Tuesday, April 28, 2009

Eagle Cap Wilderness-Lakes Basin

Backpacking
Location:
Eagle Cap Wilderness, Oregon

Duration: 2-3 Day
Season: Summer - Fall
Distance: ~21.5 miles, Round-trip
Difficulty: Moderate



The Eagle Cap Wilderness lies in the heart of the Wallowa Mountains in Northeastern Oregon on the Wallowa -Whitman National Forest. It was the summer home to the Cheif Joseph Band of the Nez Perce tribe and was used as hunting grounds for bighorn sheep, deer and to gather huckleberries. The Wilderness Act of 1964 placed the area in the National Wilderness Preservation System. It was enlarged through the years and now totals 361,446 acres of Wilderness.

The Eagle Cap Wilderness is characterized by high alpine lakes and meadows, bare granite peaks, and U-shaped glaciated valleys. The Wilderness has an array of exquisite wildflowers, small groves of old growth forest, and a variety of interesting wildlife. In the summer months, white-tailed deer, mule deer, and Rocky Mountain elk roam the Wilderness. Black bears are seen on occasion eating huckleberries and cougars hide out among the rocky outcroppings. On rare occasions, Rocky Mountain bighorn sheep or mountain goats can be seen, not to mention the smaller mammals that inhabit the area year-round including pine martens, badgers, squirrels, and marmots. As for fowls, keep your eyes to the air for falcon, woodpecker, bald eagle, golden eagle, ferruginous hawk, or the gray-crowned rosy finch. Plants range from low elevation grasslands and ponderosa pine forest to alpine meadows. Across the meadows you might spot a variety of Indian Paintbrush, Foregt-me-nots, Columbine, Larkspur, Cow Parsnip, and Mountain Bluebells.

As for the trail, from the trailhead stay right and follow the sign marked West Fork Wallowa River Trail #1820. The first ¾ mile section of the trail is steep and junctions with Joseph Mountain Trail. After passing the Wilderness Boundary sign at ~1 mile, the remaining ~2 miles to the Ice Lake junction is less strenuous with good views of Craig Mountain and the river (Note: there are 3 good campsites with water available at the junction). It's another ~3 miles to Six Mile Meadow gaining a total of 1,200ft in elevation from the trailhead and finally leveling out ~1 mile before the meadow (Note: at Six Mile Meadow a person can usually find good access for fishing the West Fork Wallowa River for Brook and Rainbow trout). At the beginning of Six Mile Meadow, there's a trail junction where you will head right towards Horseshoe Lake on Lakes Basin Trail #1810.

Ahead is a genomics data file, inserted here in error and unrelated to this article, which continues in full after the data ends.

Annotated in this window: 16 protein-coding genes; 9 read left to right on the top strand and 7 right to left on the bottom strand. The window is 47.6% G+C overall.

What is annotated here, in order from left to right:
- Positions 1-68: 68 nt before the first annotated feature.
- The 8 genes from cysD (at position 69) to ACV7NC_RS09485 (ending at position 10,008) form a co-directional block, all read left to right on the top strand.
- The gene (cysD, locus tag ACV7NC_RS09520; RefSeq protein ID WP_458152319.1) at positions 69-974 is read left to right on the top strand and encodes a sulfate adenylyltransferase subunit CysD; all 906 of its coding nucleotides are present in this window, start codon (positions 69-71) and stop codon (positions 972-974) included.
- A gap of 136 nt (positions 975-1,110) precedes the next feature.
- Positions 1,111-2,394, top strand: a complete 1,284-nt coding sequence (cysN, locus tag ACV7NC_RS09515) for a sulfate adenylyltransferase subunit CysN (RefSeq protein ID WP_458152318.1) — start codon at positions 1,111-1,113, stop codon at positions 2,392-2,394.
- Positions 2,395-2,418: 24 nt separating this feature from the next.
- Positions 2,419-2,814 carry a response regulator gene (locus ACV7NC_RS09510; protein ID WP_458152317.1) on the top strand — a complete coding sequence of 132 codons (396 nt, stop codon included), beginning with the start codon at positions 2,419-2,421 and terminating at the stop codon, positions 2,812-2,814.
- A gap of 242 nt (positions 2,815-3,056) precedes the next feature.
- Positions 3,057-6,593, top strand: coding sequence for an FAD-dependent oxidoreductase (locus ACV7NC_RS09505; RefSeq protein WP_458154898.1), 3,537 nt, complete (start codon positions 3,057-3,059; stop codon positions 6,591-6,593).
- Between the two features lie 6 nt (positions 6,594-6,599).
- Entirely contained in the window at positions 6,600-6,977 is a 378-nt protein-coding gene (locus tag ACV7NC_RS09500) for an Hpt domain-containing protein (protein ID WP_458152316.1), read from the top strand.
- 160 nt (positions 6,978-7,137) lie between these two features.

Trail #1810 cuts through the trees, crosses over the West Fork of the Wallowa River climbing another 1,200ft in elevation over three miles to Horseshoe Lake (Note: there is no water available over this 3-mile climb to the lake from the meadow). Horseshoe Lake has multiple campsites and this documenter prefers to use it as a base camp to explore the rest of the Lakes Basin area or you can continue on to one of the other lakes. Either way, definitely make a visit to Moccasin Lake and Mirror Lake, it's well worth the effort.

Fishing is good in most lakes and the West Fork Wallowa River. Camping sites abound, but make sure you follow the forest service regulations and avoid camping within 200ft of the shorelines for all lakes. Bears are common in the basin, so hang your food and follow bear backcountry precautions, not to mention the squirrels and chipmunks like to get into things also. A Northwest Forest Pass is necessary for parking at Eagle Cap Wilderness Trailheads and all visitors to the Eagle Cap Wilderness must obtain a required Wilderness Visitor Permit before entering the area. Only one permit per group is necessary, and there is no fee for the permits. The self-issue Registration/Permit boxes are located at each trailhead near the information board.

The Eagle Cap Wilderness is the most heavily used wilderness in Northeast Oregon, with the Lakes Basin Management Area the most popular. With the large size of the wilderness and the extensive trail system visitors should be able to find many opportunities for solitude. To increase your chances avoid holidays, travel on a weekday, in early spring or after Labor Day.

NOTE: A ~27-mile loop trip can be made by going up the West Fork, through the Lakes Basin, over Glacier Pass (a fairly steep climb over the Pass) to Glacier and Frazier Lakes, finally returning via the West Fork Wallowa River Trail #1820.

Driving Directions: From Joseph Oregon, drive South on Highway 82 following the signs ~6 miles to the far end of Wallowa Lake. At the end of the lake, turn left at the junction in the road and follow Powerhouse Road 1 mile to the end of the pavement and parking area. A parking permit is required. The trailhead is located about 200ft up the hill and to the left of the powerhouse.

For a map, pictures and more info click on Lakes Basin

See you on the trail,
--Greg

All Day Energy Runners


"Please notify me of any new Trails"


Enter your email address:


Delivered by FeedBurner

1 comment:

  1. That looks like a fantastic site to travel around. I have always loved nature immersion trips.

    ReplyDelete